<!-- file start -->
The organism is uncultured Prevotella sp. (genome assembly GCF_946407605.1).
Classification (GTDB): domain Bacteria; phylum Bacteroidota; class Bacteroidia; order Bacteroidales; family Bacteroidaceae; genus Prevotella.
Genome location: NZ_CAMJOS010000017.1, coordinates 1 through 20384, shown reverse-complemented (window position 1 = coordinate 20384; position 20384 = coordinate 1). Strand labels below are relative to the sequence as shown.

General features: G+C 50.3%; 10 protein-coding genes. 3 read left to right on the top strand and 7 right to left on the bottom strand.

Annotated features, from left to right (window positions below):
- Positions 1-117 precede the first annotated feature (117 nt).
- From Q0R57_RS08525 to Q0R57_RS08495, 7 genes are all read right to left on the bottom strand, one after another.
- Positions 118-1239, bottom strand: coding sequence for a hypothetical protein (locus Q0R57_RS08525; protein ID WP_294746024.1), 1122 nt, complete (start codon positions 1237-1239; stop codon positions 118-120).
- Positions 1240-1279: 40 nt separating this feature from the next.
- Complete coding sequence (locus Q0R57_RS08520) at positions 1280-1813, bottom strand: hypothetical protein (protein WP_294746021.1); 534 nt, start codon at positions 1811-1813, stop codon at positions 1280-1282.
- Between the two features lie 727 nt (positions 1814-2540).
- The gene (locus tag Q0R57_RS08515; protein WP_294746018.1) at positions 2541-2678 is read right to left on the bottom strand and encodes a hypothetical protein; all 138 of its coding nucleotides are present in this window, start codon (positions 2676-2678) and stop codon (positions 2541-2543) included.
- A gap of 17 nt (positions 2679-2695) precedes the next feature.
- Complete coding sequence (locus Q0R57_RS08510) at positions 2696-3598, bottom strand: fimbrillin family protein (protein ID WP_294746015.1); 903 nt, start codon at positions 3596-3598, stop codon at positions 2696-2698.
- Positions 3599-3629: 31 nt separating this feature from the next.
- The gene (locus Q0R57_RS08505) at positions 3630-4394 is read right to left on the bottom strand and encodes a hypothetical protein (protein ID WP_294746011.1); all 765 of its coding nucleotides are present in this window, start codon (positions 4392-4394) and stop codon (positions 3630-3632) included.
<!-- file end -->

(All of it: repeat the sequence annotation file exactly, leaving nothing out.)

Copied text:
The organism is uncultured Prevotella sp. (genome assembly GCF_946407605.1).
Classification (GTDB): domain Bacteria; phylum Bacteroidota; class Bacteroidia; order Bacteroidales; family Bacteroidaceae; genus Prevotella.
Genome location: NZ_CAMJOS010000017.1, coordinates 1 through 20384, shown reverse-complemented (window position 1 = coordinate 20384; position 20384 = coordinate 1). Strand labels below are relative to the sequence as shown.

General features: G+C 50.3%; 10 protein-coding genes. 3 read left to right on the top strand and 7 right to left on the bottom strand.

Annotated features, from left to right (window positions below):
- Positions 1-117 precede the first annotated feature (117 nt).
- From Q0R57_RS08525 to Q0R57_RS08495, 7 genes are all read right to left on the bottom strand, one after another.
- Positions 118-1239, bottom strand: coding sequence for a hypothetical protein (locus Q0R57_RS08525; protein ID WP_294746024.1), 1122 nt, complete (start codon positions 1237-1239; stop codon positions 118-120).
- Positions 1240-1279: 40 nt separating this feature from the next.
- Complete coding sequence (locus Q0R57_RS08520) at positions 1280-1813, bottom strand: hypothetical protein (protein WP_294746021.1); 534 nt, start codon at positions 1811-1813, stop codon at positions 1280-1282.
- Between the two features lie 727 nt (positions 1814-2540).
- The gene (locus tag Q0R57_RS08515; protein WP_294746018.1) at positions 2541-2678 is read right to left on the bottom strand and encodes a hypothetical protein; all 138 of its coding nucleotides are present in this window, start codon (positions 2676-2678) and stop codon (positions 2541-2543) included.
- A gap of 17 nt (positions 2679-2695) precedes the next feature.
- Complete coding sequence (locus Q0R57_RS08510) at positions 2696-3598, bottom strand: fimbrillin family protein (protein ID WP_294746015.1); 903 nt, start codon at positions 3596-3598, stop codon at positions 2696-2698.
- Positions 3599-3629: 31 nt separating this feature from the next.
- The gene (locus Q0R57_RS08505) at positions 3630-4394 is read right to left on the bottom strand and encodes a hypothetical protein (protein ID WP_294746011.1); all 765 of its coding nucleotides are present in this window, start codon (positions 4392-4394) and stop codon (positions 3630-3632) included.